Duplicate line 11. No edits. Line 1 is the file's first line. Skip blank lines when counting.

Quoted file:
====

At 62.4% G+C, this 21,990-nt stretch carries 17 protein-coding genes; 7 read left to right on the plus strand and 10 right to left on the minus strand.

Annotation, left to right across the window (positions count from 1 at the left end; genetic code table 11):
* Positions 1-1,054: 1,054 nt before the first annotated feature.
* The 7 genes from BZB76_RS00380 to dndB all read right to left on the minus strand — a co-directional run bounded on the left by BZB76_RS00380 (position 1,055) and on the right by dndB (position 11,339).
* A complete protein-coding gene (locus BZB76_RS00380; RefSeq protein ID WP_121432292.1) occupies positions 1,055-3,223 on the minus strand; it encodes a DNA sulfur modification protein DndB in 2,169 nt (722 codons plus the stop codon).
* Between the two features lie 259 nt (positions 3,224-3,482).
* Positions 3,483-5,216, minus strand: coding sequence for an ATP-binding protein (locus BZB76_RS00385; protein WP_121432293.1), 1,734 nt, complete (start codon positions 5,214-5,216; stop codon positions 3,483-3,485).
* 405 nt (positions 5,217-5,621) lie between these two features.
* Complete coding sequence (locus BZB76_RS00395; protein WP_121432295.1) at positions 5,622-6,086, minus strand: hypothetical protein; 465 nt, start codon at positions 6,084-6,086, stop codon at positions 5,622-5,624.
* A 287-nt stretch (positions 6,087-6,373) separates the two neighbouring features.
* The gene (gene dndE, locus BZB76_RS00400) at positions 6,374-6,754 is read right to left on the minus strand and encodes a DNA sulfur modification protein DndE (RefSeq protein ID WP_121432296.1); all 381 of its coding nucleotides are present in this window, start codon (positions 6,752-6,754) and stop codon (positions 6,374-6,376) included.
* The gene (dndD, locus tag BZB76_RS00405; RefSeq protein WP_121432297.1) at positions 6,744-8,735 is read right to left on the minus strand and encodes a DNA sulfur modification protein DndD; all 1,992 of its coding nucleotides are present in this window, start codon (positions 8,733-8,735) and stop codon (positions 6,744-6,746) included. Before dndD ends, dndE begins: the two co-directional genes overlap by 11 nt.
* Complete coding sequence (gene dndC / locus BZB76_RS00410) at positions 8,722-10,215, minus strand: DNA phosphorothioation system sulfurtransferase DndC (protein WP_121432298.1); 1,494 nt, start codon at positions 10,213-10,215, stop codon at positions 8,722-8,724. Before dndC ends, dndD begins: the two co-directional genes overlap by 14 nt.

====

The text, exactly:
* The gene (gene dndE, locus BZB76_RS00400) at positions 6,374-6,754 is read right to left on the minus strand and encodes a DNA sulfur modification protein DndE (RefSeq protein ID WP_121432296.1); all 381 of its coding nucleotides are present in this window, start codon (positions 6,752-6,754) and stop codon (positions 6,374-6,376) included.